Security Services in Toronto

Agreeing to Disagree

The country is  starting to really count down the final moments of another election year, people rushing off to the polls and putting in their final say on a topic that has long been banned from the dinner table.

Some people will eagerly tell you exactly how they feel – proclaiming what they feel is the best and most beneficial way to run a country, and who is currently best fit to assume the responsibility. While others are more reserved and keep their thoughts and opinions to themselves.

Neither are wrong, and in a lot of cases, being boldly outspoken, or private and reserved does not make one more passionate than the other.

Some people are more active in their opinions. Poking and prodding others to  engage in healthy debate. Others are more inclined to avoid the topic, knowing that often political debates can get quite heated. Comments can be taken personally and conversations can get quite lengthy. Staying quiet avoids the risk of hurt feelings and never ending political banter.

We all have our personal opinions. We all have our priorities, beliefs, and positions. We are all right in our own way. Yet in politics, having your own opinion can often be taken as wrong in other peoples eyes.

The strength lays in agreeing to disagree. And really taking that to heart.

The younger generation will have a different set of priorities than the older generation. Neither are wrong. They are in completely different stages of lives.

Responsibilities vary. The younger generation has their whole life in front of them. To conquer, to change, to grow. The older generation has been through all of the battles. Wins. Loses. They’ve seen things. They’re looking for the means to live out the rest of their lives as comfortable as possible, without having to go out and conquer and change.

Different places have different issues and this also plays a role.

We all come from different walks and each has their own set of goals.

The beauty of living in a democracy is everyone having their right to put their say into a box and hope that the vast majority believes in something strong enough to see it through.

And while a win to some is certainly going to feel like a huge loss to others, its hopeful that the real winners still take to heart the issues of everyone and do their best to keep as many people happy as possible.

However you’ll never keep everyone happy. And realizing that is half the battle. But to really try your best to understand all of the issues and prioritize – this is what builds a truly great leader.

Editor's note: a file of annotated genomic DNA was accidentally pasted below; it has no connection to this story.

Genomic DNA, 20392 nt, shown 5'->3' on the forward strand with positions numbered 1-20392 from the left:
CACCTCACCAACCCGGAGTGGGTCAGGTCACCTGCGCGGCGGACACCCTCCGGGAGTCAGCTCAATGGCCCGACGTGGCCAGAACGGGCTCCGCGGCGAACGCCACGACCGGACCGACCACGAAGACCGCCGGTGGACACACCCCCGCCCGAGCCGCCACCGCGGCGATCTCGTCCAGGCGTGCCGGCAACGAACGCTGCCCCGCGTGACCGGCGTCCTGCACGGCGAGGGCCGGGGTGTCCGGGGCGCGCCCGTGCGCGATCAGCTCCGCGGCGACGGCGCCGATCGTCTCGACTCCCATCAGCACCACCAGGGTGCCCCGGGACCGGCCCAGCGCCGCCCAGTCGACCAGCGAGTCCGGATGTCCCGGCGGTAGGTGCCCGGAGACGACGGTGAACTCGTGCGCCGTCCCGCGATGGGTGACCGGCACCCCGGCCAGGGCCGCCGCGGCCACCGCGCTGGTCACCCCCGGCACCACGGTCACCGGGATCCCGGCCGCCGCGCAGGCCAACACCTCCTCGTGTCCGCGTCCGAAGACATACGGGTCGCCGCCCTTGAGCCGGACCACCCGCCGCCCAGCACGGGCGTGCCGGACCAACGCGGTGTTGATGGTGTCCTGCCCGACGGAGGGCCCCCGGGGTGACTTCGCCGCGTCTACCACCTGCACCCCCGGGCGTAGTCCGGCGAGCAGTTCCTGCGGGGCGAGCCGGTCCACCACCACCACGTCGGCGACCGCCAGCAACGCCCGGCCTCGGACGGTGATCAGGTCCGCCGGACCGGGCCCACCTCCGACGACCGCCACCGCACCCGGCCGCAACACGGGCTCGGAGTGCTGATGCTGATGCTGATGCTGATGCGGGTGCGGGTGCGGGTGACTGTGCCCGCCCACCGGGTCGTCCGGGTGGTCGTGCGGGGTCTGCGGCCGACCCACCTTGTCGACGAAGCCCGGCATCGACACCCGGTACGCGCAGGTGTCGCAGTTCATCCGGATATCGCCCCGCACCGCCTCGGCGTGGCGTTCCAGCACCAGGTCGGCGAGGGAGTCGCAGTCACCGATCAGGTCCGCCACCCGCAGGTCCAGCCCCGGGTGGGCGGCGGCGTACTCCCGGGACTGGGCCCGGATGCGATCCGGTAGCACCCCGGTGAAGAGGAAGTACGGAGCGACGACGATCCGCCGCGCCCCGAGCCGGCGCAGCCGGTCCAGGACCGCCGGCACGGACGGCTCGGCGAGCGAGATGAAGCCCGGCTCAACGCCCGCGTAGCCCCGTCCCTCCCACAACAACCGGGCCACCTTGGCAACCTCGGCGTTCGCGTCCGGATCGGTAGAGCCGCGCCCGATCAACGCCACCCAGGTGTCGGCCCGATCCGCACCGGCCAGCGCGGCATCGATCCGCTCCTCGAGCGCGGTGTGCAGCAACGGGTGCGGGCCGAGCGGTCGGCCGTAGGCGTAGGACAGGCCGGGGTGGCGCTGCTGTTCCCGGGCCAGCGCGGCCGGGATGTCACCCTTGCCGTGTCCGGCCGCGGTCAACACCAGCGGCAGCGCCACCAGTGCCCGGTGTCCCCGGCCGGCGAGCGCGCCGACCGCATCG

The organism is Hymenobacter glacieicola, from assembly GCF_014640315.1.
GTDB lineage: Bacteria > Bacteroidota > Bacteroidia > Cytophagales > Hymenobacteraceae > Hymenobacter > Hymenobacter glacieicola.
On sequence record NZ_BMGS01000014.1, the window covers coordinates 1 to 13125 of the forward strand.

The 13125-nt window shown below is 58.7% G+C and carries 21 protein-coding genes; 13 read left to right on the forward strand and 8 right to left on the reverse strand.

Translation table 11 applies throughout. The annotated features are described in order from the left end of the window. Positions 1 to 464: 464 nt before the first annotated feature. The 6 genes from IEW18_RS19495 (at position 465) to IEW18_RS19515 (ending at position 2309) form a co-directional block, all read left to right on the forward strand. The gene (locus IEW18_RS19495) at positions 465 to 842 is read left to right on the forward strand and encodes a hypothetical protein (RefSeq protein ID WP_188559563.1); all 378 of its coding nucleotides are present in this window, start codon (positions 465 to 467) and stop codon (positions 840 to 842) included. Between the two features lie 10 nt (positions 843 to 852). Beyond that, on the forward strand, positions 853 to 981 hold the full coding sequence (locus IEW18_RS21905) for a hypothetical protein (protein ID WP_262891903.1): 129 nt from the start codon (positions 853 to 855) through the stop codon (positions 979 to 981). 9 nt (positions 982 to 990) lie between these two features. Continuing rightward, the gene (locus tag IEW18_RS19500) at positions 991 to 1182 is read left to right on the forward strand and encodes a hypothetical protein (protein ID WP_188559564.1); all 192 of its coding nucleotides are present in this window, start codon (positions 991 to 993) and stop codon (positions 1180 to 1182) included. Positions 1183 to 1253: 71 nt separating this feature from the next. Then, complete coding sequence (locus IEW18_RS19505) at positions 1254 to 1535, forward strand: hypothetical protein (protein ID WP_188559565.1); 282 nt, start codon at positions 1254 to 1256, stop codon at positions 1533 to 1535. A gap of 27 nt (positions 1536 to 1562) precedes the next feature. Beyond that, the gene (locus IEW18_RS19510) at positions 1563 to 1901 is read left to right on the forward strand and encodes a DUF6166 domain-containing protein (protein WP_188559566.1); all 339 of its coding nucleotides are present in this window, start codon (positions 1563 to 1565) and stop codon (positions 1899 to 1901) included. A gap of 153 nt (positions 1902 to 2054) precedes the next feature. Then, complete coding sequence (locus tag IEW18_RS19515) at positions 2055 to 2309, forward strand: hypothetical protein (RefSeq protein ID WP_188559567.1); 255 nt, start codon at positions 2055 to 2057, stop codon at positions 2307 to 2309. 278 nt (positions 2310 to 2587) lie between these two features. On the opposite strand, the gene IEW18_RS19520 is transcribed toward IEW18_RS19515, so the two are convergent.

In security, you often deal with confrontations.

While our job is to keep the safety of others, properties and assets, there is always a risk of a large scale event happening and having to prioritize what you secure first.

In an ideal world, everyone is safe at all times and there is no worry.

But the reality is, fights break out, confrontations happen, attacks happen. Whether there was intent or not – things happen.

The role of a security agent can vary depending on their task. The person that has assigned them this task may indirectly give them a set of priorities.

If security’s responsibility is to ensure guest safety – then first and foremost, that is priority.

If someone comes in and threatens a guests safety, regardless of the reason – security is going to jump in to deflect the situation and attempt to calm all relevant parties and avoid a serious confrontation.

Now if said confrontation has an emotional backstory – a motive where there are two clear sides and both will vehemently proclaim that they are right in their motives – Security  has to release all emotional attachment.

Their job isn’t to agree or disagree with one side over another.

Security’s job is to help enforce people that its ok to agree to disagree.

Doing so doesn’t make either side less than the other. In fact it often takes strong individuals that believe in their own convictions enough to know that there may be other opinions and they may hold their own ground elsewhere, but for them, agreeing to disagree is the best way to conclude an otherwise never-ending debate.

Life is no different outside of the security world. While we all may not walk around with our own protection team, we are actually assuming the role for ourselves.

Avoiding confrontation entirely is the best way to ensure safety. And in order to do so, we must learn the value of agreeing to disagree.

Once we truly learn this and apply this rationale to our everyday lives, confrontations will ideally lessen.

Places will remain safe, and we will live in a society where although we don’t always agree with others, we respect them and ourselves enough to know that there are bigger things in life. We can respect others opinions, and carry on with our own.

Opinions have their time and place. Not everyone is always up for a debate.

Canada may be in for a change – or maybe not. Time will tell.

There are going to be some very happy people, and some very upset people. Agreeing to disagree is not going to come easy.





Guest Blogger Rayna Davies

Rayna Davies is a graduate and practitioner of Business Management.  She has developed an expertise in blogging, covering subjects like travel, world events and security.  Having grown up with a father who has developed an expertise in Physical Security and Executive Protection in the RCMP and two major corporations, she has personally observed and experienced many security details.  These experiences have included personally meeting HM Queen Elizabeth, Prime Minister Jean Chretien and many celebrities.  She presently assists Sentinel Security in Executive Protection workshops and guest blogging and also assists Gloprosec Preventative Services in Intelligence gathering and Business Administration.  Her passions include World travel, having visited every continent.